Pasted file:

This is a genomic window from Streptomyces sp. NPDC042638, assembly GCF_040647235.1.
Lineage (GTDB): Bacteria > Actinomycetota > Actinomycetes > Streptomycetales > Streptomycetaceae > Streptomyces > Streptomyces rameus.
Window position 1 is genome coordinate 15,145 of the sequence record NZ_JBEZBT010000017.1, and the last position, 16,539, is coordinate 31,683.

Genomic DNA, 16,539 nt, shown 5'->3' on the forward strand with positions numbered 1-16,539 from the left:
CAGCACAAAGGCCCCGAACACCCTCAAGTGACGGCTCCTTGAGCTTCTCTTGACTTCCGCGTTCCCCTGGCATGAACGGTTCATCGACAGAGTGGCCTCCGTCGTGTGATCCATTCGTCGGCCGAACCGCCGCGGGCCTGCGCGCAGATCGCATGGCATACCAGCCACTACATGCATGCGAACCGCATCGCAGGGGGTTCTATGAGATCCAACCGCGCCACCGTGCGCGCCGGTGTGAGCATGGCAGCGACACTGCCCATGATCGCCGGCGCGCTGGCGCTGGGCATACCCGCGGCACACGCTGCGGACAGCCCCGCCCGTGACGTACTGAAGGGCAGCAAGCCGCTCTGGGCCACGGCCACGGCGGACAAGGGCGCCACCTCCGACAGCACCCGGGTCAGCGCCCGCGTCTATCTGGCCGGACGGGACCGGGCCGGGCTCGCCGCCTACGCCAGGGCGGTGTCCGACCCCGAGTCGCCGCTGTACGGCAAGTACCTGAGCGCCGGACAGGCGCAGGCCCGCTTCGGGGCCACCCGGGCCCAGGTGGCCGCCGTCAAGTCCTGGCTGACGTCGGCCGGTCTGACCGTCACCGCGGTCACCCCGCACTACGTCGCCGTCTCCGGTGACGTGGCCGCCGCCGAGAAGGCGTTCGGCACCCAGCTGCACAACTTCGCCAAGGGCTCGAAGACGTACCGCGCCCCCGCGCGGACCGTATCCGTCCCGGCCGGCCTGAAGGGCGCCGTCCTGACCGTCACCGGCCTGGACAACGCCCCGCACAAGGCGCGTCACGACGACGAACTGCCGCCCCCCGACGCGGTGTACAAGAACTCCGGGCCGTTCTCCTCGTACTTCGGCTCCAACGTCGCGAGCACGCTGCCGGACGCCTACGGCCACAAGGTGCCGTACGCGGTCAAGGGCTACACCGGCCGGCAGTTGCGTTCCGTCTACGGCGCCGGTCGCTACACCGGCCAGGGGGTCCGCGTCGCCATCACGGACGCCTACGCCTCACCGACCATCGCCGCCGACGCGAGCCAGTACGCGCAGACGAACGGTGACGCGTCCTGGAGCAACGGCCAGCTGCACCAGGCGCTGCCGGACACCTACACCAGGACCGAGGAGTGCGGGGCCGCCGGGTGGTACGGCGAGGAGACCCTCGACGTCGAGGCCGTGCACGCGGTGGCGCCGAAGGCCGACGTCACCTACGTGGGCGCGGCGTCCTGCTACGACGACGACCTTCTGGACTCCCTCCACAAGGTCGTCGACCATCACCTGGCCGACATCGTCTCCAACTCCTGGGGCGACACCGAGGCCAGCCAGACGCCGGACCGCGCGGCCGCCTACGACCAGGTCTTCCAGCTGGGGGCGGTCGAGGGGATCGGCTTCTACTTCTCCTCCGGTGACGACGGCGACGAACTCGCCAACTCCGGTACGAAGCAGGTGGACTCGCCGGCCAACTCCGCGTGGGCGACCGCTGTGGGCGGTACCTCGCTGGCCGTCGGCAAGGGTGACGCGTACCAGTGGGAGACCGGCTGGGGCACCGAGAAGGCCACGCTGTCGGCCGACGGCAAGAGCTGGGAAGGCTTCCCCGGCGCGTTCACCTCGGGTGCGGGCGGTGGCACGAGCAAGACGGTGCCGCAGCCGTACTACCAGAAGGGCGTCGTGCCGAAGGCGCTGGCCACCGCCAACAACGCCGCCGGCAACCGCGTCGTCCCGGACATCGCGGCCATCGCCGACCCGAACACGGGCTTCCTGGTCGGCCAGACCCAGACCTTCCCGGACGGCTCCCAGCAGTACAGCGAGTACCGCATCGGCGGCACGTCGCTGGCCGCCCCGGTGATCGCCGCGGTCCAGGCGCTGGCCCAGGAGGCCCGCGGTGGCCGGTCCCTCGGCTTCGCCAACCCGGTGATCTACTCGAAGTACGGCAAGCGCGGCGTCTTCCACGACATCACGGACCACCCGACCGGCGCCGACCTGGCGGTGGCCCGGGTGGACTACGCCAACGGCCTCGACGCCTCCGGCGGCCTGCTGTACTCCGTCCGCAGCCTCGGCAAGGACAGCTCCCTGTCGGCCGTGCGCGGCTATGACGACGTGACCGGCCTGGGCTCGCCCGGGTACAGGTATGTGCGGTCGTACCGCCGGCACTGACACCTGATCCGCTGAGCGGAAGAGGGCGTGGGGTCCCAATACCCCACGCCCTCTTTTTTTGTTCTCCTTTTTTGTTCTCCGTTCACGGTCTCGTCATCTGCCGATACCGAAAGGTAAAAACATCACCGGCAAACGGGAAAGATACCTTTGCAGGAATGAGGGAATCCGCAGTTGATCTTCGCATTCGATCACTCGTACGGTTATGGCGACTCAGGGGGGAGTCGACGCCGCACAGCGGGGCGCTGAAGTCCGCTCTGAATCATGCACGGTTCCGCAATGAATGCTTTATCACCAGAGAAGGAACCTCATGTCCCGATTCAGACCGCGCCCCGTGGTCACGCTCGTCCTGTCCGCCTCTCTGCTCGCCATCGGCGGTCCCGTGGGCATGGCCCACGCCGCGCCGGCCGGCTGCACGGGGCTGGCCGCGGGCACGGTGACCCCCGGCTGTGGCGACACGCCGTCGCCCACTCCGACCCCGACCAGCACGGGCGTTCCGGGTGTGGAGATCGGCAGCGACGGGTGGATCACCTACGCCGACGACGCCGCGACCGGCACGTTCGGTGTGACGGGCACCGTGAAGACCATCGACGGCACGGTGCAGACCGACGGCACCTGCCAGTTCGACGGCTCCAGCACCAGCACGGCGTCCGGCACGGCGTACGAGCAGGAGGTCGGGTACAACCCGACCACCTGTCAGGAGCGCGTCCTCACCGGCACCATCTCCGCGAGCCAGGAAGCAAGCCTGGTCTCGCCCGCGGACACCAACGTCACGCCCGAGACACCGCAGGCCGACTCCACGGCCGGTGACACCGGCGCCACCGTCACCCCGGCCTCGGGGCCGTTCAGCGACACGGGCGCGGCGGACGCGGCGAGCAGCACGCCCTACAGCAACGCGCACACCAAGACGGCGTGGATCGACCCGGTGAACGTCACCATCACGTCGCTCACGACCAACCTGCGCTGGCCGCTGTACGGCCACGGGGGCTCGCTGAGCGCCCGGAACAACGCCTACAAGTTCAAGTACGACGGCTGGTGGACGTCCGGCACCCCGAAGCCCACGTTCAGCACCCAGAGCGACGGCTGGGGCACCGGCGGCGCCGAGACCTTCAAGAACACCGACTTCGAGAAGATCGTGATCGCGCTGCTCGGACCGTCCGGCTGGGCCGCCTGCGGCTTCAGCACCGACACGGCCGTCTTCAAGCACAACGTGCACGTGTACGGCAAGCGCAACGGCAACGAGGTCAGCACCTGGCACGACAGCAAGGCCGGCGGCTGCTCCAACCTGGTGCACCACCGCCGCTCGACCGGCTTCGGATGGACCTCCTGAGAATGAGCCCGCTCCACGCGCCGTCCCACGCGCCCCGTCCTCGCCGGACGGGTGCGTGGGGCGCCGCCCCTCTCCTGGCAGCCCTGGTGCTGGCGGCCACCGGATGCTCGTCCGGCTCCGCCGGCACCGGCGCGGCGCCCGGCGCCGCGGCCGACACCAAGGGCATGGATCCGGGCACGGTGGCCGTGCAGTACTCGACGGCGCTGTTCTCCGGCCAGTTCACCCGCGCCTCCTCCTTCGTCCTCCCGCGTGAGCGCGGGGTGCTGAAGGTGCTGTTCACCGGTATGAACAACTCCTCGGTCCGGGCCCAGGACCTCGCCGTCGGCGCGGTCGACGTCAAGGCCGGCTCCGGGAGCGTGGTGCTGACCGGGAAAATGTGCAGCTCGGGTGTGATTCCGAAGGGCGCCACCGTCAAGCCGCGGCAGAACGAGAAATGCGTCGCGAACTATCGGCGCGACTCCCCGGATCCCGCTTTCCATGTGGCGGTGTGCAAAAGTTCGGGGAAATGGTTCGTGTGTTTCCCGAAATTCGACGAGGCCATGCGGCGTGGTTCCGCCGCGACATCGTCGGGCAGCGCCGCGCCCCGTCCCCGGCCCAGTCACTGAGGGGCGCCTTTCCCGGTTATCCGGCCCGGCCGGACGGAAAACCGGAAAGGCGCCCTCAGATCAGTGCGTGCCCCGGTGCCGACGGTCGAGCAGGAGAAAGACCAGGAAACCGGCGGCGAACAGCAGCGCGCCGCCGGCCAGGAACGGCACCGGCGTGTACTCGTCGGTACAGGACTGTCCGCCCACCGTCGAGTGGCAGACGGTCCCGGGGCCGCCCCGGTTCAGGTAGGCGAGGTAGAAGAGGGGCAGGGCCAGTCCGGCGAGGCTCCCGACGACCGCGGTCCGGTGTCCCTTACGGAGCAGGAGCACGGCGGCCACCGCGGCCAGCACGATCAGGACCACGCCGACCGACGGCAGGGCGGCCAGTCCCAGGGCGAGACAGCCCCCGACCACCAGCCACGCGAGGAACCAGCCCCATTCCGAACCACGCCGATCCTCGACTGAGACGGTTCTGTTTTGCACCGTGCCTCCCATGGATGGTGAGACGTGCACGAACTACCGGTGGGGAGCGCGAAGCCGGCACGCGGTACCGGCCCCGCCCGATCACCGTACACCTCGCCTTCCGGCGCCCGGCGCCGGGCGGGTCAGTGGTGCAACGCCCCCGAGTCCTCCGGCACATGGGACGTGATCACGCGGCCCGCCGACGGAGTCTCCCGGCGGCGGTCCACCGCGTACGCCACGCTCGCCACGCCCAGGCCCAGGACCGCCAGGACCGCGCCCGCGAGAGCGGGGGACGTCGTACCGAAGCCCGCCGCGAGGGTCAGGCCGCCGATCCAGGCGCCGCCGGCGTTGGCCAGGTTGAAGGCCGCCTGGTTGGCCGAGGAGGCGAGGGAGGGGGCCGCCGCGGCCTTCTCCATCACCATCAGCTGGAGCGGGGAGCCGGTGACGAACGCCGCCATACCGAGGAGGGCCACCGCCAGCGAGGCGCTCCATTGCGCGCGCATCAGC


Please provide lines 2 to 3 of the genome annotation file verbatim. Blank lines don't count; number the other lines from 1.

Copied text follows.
Lineage (GTDB): Bacteria > Actinomycetota > Actinomycetes > Streptomycetales > Streptomycetaceae > Streptomyces > Streptomyces rameus.
Window position 1 is genome coordinate 15,145 of the sequence record NZ_JBEZBT010000017.1, and the last position, 16,539, is coordinate 31,683.